Degrees - degrees is what most 'human' described angles are described as. They are a modular loop of 0 -> 360. In very human scenarios this gives a nice 'whole value' level of precision relative to the human eye. The values though are extremely arbitrary... we only selected 360 due to ease of use of 360. Why? Because they can be broken in segments easily.

            halved - 180
            third - 120
            quartered - 90
            fifths - 72
            sixths - 60
            eighths - 45
            ninths - 40
            tenths - 36
            twelths - 30

            we get whole values very frequently. In old euclidian geometry this was VERY useful to deal with... especially considering that rational arithmetic (arithmetic of fractions) is a fairly 'new' principal of mathematics. Consider back in greek and roman times when the most advanced calculator was an abacus, and the number system was roman or greek numerals where there wasn't even a symbol for zero!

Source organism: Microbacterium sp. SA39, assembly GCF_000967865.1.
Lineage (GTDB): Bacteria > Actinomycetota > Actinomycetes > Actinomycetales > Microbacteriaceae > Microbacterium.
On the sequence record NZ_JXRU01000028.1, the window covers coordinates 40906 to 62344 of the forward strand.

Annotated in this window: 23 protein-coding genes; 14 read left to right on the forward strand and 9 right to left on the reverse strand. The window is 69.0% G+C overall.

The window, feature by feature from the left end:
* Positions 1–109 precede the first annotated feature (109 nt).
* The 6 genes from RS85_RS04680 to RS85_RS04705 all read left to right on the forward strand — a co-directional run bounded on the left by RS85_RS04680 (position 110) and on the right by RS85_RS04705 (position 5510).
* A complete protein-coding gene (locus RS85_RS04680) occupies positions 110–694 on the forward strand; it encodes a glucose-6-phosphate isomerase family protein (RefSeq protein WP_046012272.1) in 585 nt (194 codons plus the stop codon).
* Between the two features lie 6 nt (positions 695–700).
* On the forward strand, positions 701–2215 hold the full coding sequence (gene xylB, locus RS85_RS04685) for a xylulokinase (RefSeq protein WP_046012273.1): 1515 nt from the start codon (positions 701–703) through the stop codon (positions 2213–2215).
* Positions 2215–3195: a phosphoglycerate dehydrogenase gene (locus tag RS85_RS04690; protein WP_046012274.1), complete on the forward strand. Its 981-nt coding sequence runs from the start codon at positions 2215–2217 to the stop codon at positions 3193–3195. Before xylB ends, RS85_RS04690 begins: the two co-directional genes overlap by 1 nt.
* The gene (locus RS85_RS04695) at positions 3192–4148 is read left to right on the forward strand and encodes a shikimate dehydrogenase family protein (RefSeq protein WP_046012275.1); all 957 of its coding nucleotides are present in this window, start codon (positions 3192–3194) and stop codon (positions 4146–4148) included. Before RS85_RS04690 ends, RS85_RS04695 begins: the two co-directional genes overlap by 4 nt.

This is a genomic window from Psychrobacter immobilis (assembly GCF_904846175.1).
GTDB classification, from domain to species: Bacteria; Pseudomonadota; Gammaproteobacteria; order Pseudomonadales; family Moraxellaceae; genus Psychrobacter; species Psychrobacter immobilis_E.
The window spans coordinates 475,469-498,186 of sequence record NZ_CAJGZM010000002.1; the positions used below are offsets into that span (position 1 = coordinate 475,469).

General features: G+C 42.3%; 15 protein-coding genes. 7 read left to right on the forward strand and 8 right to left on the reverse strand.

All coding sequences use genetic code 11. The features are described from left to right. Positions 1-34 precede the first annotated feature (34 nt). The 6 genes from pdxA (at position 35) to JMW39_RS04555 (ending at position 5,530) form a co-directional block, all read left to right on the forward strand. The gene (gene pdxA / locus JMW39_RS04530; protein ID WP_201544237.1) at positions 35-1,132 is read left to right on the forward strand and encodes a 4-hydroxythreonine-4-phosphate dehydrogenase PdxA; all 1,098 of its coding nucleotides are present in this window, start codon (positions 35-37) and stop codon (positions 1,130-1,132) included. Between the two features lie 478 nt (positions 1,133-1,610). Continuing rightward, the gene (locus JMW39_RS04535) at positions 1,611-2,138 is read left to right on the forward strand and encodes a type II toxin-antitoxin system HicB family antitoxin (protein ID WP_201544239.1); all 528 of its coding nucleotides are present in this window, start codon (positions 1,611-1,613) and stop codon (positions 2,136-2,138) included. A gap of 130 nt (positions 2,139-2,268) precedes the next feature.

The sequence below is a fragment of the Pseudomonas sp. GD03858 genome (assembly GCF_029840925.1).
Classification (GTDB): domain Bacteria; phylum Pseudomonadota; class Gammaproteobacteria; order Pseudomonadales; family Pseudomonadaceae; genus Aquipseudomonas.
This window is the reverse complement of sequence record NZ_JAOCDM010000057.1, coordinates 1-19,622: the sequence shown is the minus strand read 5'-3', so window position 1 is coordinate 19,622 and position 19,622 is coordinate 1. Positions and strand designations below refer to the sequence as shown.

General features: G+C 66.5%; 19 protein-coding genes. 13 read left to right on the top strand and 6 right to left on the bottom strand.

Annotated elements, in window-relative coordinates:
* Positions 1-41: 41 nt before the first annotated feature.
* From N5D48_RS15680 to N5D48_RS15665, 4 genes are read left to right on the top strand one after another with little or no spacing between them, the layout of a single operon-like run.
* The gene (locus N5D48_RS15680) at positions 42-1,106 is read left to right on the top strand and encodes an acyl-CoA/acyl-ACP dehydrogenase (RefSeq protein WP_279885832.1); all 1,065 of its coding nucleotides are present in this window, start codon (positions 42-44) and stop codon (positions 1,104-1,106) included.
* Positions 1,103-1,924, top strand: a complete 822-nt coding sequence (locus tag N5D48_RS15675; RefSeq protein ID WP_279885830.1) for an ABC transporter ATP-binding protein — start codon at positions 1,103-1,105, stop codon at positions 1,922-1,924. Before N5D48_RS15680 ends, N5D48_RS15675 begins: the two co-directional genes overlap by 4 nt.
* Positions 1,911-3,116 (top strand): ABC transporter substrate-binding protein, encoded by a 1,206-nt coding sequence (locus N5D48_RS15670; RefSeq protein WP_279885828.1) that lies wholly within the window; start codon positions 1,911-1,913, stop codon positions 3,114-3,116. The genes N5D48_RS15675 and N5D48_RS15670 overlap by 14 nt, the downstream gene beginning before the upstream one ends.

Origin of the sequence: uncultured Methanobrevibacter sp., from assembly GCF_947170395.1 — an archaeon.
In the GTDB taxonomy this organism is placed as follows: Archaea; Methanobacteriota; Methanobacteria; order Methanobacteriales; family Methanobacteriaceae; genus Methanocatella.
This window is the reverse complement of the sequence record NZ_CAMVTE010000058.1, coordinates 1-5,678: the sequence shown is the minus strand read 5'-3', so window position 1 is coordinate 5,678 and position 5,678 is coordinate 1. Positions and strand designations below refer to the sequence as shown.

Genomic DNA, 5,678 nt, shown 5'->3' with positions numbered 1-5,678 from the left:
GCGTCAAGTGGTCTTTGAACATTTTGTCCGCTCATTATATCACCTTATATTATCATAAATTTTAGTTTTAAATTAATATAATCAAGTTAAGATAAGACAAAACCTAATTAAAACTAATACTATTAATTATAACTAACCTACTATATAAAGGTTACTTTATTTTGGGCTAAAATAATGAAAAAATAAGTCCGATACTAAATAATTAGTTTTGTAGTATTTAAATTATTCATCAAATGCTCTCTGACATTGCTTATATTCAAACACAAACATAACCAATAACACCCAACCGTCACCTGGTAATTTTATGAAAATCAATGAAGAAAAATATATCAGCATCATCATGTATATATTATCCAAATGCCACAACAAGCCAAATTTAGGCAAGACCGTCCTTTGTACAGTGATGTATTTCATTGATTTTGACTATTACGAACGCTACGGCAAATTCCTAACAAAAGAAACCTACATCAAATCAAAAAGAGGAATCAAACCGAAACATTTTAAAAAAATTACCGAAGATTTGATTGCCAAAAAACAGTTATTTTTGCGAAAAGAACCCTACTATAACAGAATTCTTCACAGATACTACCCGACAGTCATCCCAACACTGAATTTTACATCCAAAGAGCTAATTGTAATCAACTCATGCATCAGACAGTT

Radians - radians are a more circular precise value. Angles are measures of circles, and the universal value that represents circles is PI. PI is the ratio of circumfrence to diameter. Now consider a circle of radius 1, it's diameter would be 2PI in length exactly. Now if we replace 360 degrees with 2PI we have a more mathematically accurate value (though not as human readable). This creates a lack of necessity for evenly divisible values. PI is inherently irrational, so we can just break the circle into segments rationally:

            halved - 180 - PI
            third - 120 - 2PI/3
            quartered - 90 - PI/2
            fifths - 72 - 2PI/5
            sixths - 60 - PI/3
            sevenths - 51.48... - 2PI/7
            eighths - 45 - PI/4
            ninths - 40 - 2PI/9
            tenths - 36 - PI/5
            elevenths - 32.7272... - 2PI/11
            twelths - 30 - PI/6

            When trig was put into action, angles were defined with this respect due to its mathematical accuracy. It also made a constant relation between the multiple uses of each trig function. The diameter, radius, circumfrence, and angle of curves have a constant relation of PI. So radians were implemented with purpose! Think of it the relationship there... a circle of radius 1 has an arclength or circumfrence of 2PI. If you have a semi-circle of radius one, the arclength of the semi-circle is the measured angle. You can then replace 1 with 'r' for arcs with radii longer then 1. And you get: